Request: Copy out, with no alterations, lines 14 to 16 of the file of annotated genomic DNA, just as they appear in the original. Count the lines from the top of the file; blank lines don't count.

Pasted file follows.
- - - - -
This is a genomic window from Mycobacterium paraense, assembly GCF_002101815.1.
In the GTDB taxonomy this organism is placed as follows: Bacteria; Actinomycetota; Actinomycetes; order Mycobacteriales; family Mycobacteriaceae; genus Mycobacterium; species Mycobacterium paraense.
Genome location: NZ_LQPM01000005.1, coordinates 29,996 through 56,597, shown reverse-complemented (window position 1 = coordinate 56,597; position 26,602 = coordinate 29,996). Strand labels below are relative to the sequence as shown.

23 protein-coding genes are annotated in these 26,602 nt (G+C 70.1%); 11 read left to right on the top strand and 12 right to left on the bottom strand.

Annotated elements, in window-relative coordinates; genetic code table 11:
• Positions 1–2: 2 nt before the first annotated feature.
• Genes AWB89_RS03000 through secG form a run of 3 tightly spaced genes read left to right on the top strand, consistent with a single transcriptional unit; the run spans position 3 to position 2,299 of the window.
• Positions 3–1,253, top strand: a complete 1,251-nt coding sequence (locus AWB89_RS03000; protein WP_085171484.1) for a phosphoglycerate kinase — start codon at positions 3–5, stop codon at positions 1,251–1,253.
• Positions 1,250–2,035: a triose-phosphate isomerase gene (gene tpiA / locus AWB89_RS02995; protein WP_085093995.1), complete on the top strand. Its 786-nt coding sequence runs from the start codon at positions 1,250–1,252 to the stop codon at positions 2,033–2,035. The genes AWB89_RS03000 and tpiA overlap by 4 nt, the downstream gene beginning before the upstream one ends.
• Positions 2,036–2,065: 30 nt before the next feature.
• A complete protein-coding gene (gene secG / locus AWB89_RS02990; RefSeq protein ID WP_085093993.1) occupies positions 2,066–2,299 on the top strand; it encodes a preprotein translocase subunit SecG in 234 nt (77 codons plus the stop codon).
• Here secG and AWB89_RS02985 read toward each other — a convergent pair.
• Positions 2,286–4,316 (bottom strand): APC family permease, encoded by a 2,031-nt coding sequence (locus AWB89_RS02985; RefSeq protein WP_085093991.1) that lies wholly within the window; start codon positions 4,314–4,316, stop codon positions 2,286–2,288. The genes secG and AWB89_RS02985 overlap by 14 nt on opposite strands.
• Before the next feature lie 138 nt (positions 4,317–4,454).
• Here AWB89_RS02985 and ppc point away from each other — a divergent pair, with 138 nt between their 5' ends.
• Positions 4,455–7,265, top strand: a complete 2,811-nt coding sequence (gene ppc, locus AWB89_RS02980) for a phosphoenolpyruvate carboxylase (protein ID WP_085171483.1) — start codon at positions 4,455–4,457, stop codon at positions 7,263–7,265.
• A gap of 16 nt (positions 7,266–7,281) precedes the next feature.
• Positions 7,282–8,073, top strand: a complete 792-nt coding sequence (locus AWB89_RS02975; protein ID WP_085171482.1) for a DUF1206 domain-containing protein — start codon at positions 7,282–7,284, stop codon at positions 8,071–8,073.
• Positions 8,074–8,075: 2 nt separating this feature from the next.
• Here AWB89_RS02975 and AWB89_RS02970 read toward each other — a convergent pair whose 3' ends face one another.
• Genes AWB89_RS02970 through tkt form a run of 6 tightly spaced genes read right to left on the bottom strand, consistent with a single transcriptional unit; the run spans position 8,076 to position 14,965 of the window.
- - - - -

• Before the next feature lie 138 nt (positions 4,317–4,454).
• Here AWB89_RS02985 and ppc point away from each other — a divergent pair, with 138 nt between their 5' ends.
• Positions 4,455–7,265, top strand: a complete 2,811-nt coding sequence (gene ppc, locus AWB89_RS02980) for a phosphoenolpyruvate carboxylase (protein ID WP_085171483.1) — start codon at positions 4,455–4,457, stop codon at positions 7,263–7,265.